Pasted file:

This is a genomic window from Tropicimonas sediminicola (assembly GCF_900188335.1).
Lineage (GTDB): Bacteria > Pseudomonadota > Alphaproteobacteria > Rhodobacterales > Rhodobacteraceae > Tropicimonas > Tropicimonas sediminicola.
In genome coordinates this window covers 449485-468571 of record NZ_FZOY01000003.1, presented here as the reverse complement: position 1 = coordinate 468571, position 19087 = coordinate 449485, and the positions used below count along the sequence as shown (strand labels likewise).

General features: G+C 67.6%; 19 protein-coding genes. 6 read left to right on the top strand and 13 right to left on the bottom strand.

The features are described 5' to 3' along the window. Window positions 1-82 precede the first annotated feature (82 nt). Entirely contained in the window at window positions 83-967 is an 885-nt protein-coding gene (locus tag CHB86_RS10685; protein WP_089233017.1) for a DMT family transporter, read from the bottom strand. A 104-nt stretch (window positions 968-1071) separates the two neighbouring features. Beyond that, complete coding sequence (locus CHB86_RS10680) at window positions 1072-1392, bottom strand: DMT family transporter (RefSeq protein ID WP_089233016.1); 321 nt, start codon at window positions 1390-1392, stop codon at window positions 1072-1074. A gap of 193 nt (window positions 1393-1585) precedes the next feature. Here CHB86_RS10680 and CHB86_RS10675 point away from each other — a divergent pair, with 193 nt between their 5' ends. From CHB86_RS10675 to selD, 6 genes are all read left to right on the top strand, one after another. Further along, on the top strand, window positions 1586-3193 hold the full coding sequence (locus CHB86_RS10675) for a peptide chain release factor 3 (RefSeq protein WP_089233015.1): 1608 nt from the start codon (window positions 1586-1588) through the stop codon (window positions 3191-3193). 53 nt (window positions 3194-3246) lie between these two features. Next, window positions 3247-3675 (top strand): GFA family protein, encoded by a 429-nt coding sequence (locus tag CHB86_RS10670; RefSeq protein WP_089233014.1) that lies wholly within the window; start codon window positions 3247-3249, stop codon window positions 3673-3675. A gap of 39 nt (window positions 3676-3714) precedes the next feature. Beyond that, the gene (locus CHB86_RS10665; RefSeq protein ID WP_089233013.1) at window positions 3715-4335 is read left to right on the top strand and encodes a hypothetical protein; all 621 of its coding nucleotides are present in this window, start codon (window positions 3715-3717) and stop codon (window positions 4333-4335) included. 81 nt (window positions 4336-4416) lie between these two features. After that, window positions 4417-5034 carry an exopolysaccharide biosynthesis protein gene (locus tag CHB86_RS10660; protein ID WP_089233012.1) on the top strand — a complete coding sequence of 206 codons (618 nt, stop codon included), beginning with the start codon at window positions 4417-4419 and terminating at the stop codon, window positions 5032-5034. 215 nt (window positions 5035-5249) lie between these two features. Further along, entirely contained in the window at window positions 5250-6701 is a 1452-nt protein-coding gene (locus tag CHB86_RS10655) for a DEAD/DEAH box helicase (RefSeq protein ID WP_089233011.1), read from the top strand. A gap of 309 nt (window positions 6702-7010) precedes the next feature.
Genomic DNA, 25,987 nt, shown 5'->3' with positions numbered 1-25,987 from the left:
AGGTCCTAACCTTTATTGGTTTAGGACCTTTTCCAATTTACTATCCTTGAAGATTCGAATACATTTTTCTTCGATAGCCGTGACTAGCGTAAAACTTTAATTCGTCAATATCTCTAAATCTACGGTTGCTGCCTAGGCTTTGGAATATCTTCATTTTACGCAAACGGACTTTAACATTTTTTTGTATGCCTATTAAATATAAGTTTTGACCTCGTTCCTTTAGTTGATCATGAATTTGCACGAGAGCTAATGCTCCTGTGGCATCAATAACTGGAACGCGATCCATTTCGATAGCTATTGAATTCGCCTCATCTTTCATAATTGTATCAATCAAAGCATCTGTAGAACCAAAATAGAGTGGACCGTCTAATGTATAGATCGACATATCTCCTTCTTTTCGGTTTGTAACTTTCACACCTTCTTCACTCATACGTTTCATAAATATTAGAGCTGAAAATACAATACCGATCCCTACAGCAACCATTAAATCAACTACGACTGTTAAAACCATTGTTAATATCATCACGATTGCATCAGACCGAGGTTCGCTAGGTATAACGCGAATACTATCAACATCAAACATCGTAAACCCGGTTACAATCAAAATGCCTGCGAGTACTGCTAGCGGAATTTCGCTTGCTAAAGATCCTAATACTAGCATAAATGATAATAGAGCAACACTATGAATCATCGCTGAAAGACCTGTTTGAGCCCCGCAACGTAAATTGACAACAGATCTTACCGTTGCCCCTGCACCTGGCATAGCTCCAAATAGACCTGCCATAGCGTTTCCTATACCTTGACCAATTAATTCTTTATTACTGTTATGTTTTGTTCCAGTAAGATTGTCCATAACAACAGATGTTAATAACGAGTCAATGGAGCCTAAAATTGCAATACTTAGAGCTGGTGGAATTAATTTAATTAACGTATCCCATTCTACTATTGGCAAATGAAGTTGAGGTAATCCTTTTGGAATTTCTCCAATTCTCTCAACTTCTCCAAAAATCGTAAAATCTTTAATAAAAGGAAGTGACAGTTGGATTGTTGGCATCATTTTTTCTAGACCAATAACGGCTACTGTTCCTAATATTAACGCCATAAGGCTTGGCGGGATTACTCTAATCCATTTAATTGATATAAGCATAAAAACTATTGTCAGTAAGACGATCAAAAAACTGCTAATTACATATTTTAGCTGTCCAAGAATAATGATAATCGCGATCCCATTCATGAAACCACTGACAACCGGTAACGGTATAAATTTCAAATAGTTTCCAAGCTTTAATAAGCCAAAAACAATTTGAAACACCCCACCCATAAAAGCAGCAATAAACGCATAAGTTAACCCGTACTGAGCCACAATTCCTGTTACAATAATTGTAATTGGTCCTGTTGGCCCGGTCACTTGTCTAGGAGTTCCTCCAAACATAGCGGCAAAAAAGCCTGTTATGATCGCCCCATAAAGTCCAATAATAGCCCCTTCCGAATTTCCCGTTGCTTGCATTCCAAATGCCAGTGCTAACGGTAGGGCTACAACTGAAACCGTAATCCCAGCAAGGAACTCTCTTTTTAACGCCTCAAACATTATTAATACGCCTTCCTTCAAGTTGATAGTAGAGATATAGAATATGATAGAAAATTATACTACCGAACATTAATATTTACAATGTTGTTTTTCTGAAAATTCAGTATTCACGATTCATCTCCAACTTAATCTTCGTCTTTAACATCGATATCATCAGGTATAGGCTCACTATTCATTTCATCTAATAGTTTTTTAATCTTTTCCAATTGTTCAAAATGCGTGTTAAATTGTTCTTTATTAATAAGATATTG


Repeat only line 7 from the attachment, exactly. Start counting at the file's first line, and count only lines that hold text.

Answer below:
AGGTCCTAACCTTTATTGGTTTAGGACCTTTTCCAATTTACTATCCTTGAAGATTCGAATACATTTTTCTTCGATAGCCGTGACTAGCGTAAAACTTTAATTCGTCAATATCTCTAAATCTACGGTTGCTGCCTAGGCTTTGGAATATCTTCATTTTACGCAAACGGACTTTAACATTTTTTTGTATGCCTATTAAATATAAGTTTTGACCTCGTTCCTTTAGTTGATCATGAATTTGCACGAGAGCTAATGCTCCTGTGGCATCAATAACTGGAACGCGATCCATTTCGATAGCTATTGAATTCGCCTCATCTTTCATAATTGTATCAATCAAAGCATCTGTAGAACCAAAATAGAGTGGACCGTCTAATGTATAGATCGACATATCTCCTTCTTTTCGGTTTGTAACTTTCACACCTTCTTCACTCATACGTTTCATAAATATTAGAGCTGAAAATACAATACCGATCCCTACAGCAACCATTAAATCAACTACGACTGTTAAAACCATTGTTAATATCATCACGATTGCATCAGACCGAGGTTCGCTAGGTATAACGCGAATACTATCAACATCAAACATCGTAAACCCGGTTACAATCAAAATGCCTGCGAGTACTGCTAGCGGAATTTCGCTTGCTAAAGATCCTAATACTAGCATAAATGATAATAGAGCAACACTATGAATCATCGCTGAAAGACCTGTTTGAGCCCCGCAACGTAAATTGACAACAGATCTTACCGTTGCCCCTGCACCTGGCATAGCTCCAAATAGACCTGCCATAGCGTTTCCTATACCTTGACCAATTAATTCTTTATTACTGTTATGTTTTGTTCCAGTAAGATTGTCCATAACAACAGATGTTAATAACGAGTCAATGGAGCCTAAAATTGCAATACTTAGAGCTGGTGGAATTAATTTAATTAACGTATCCCATTCTACTATTGGCAAATGAAGTTGAGGTAATCCTTTTGGAATTTCTCCAATTCTCTCAACTTCTCCAAAAATCGTAAAATCTTTAATAAAAGGAAGTGACAGTTGGATTGTTGGCATCATTTTTTCTAGACCAATAACGGCTACTGTTCCTAATATTAACGCCATAAGGCTTGGCGGGATTACTCTAATCCATTTAATTGATATAAGCATAAAAACTATTGTCAGTAAGACGATCAAAAAACTGCTAATTACATATTTTAGCTGTCCAAGAATAATGATAATCGCGATCCCATTCATGAAACCACTGACAACCGGTAACGGTATAAATTTCAAATAGTTTCCAAGCTTTAATAAGCCAAAAACAATTTGAAACACCCCACCCATAAAAGCAGCAATAAACGCATAAGTTAACCCGTACTGAGCCACAATTCCTGTTACAATAATTGTAATTGGTCCTGTTGGCCCGGTCACTTGTCTAGGAGTTCCTCCAAACATAGCGGCAAAAAAGCCTGTTATGATCGCCCCATAAAGTCCAATAATAGCCCCTTCCGAATTTCCCGTTGCTTGCATTCCAAATGCCAGTGCTAACGGTAGGGCTACAACTGAAACCGTAATCCCAGCAAGGAACTCTCTTTTTAACGCCTCAAACATTATTAATACGCCTTCCTTCAAGTTGATAGTAGAGATATAGAATATGATAGAAAATTATACTACCGAACATTAATATTTACAATGTTGTTTTTCTGAAAATTCAGTATTCACGATTCATCTCCAACTTAATCTTCGTCTTTAACATCGATATCATCAGGTATAGGCTCACTATTCATTTCATCTAATAGTTTTTTAATCTTTTCCAATTGTTCAAAATGCGTGTTAAATTGTTCTTTATTAATAAGATATTG